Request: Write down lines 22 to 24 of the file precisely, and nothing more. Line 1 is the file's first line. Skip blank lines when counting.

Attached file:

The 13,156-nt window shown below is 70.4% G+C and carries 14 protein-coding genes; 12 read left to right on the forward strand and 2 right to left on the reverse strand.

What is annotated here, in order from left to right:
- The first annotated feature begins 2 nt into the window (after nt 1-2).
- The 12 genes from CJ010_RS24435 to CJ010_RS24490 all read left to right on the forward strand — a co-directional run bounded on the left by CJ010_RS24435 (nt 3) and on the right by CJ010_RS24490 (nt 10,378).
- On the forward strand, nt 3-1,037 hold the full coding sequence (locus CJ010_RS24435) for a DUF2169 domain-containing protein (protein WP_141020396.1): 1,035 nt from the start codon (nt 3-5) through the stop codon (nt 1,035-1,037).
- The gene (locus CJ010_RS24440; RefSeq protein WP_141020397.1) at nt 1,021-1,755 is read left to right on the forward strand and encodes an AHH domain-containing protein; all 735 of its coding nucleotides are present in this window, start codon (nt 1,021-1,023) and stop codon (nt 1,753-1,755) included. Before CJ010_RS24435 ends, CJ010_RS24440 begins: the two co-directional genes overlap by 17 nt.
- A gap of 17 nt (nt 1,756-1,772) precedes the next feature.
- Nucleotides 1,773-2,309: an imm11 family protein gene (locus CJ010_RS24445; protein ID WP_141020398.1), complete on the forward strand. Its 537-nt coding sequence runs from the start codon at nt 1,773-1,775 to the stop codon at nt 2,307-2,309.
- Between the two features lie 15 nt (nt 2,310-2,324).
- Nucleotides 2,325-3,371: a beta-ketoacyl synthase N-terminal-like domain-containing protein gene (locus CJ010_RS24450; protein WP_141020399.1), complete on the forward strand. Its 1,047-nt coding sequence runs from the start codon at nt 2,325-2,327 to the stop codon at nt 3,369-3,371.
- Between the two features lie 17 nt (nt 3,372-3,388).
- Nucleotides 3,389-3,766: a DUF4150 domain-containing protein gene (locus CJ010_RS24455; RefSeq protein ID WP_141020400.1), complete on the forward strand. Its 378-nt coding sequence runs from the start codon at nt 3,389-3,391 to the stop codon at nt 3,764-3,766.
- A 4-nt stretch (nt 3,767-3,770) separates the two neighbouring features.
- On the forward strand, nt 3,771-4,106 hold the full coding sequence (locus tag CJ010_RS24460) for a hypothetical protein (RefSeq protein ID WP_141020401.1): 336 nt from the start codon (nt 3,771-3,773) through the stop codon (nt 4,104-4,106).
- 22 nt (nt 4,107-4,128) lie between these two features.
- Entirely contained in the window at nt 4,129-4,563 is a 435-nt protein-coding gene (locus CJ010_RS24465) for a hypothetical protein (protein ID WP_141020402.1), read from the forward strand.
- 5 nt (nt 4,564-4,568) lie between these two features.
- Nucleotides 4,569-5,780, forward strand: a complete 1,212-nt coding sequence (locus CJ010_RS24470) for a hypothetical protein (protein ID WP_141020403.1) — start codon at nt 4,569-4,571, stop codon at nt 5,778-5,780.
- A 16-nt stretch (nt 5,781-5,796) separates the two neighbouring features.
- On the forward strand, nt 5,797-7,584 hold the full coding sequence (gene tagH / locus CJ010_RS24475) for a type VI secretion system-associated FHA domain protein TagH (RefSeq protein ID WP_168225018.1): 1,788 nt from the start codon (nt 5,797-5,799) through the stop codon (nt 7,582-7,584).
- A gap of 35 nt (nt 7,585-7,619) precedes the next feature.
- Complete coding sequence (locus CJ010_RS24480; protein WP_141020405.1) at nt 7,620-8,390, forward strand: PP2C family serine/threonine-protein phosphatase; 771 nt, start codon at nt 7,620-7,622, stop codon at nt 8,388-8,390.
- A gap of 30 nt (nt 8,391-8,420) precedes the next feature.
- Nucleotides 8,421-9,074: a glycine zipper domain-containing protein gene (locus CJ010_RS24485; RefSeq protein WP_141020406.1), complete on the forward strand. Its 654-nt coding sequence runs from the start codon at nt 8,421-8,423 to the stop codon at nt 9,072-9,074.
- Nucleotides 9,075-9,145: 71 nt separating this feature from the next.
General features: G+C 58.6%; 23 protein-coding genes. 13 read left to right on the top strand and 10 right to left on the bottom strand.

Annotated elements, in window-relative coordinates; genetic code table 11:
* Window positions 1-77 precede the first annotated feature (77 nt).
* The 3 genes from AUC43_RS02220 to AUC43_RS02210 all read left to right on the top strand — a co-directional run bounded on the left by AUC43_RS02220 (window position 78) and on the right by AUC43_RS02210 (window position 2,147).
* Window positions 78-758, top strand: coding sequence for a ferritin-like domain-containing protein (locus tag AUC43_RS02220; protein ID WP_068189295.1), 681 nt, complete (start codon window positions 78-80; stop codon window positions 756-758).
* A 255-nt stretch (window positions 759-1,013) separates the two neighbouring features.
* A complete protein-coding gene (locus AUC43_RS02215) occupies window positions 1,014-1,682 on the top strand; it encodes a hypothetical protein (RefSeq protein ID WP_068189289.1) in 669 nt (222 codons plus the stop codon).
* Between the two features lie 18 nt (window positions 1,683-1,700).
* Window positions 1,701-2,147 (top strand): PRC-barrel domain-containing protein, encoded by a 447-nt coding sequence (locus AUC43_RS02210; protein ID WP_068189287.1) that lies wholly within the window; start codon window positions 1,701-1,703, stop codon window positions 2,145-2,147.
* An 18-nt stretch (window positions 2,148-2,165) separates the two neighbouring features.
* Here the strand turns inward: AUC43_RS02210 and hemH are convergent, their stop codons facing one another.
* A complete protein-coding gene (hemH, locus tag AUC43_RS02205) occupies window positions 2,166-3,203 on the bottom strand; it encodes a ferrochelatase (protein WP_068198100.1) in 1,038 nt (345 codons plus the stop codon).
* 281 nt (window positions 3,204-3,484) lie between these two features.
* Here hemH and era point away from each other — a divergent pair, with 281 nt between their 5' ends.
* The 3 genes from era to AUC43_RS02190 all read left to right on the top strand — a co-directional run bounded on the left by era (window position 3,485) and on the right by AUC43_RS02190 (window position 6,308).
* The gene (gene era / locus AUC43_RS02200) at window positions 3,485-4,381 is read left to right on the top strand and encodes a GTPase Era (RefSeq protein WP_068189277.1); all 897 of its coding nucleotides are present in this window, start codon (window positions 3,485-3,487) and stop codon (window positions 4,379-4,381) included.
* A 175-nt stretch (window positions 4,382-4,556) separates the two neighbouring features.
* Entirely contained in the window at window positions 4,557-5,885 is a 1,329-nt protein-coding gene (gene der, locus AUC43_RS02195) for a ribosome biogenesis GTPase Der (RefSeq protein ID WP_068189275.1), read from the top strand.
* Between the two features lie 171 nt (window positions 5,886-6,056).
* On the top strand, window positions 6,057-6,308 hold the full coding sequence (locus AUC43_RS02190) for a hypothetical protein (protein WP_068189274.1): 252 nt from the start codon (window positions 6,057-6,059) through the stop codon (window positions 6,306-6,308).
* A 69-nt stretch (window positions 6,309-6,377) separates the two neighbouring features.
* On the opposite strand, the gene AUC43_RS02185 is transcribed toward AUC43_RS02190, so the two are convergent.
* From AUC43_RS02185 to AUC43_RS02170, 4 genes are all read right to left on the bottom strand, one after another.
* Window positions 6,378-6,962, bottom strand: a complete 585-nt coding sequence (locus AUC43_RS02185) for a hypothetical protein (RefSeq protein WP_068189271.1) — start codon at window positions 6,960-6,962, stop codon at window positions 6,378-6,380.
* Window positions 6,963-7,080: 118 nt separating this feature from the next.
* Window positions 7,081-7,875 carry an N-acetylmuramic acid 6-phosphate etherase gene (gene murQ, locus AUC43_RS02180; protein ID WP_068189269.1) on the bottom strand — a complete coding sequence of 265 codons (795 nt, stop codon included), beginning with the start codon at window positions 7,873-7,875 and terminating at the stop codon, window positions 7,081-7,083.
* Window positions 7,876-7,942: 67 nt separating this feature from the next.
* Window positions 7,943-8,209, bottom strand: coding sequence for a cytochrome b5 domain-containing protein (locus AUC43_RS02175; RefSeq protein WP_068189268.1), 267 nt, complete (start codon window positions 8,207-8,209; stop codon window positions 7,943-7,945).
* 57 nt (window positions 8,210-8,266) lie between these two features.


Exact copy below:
- Complete coding sequence (locus CJ010_RS24480; protein WP_141020405.1) at nt 7,620-8,390, forward strand: PP2C family serine/threonine-protein phosphatase; 771 nt, start codon at nt 7,620-7,622, stop codon at nt 8,388-8,390.
- A gap of 30 nt (nt 8,391-8,420) precedes the next feature.
- Nucleotides 8,421-9,074: a glycine zipper domain-containing protein gene (locus CJ010_RS24485; RefSeq protein WP_141020406.1), complete on the forward strand. Its 654-nt coding sequence runs from the start codon at nt 8,421-8,423 to the stop codon at nt 9,072-9,074.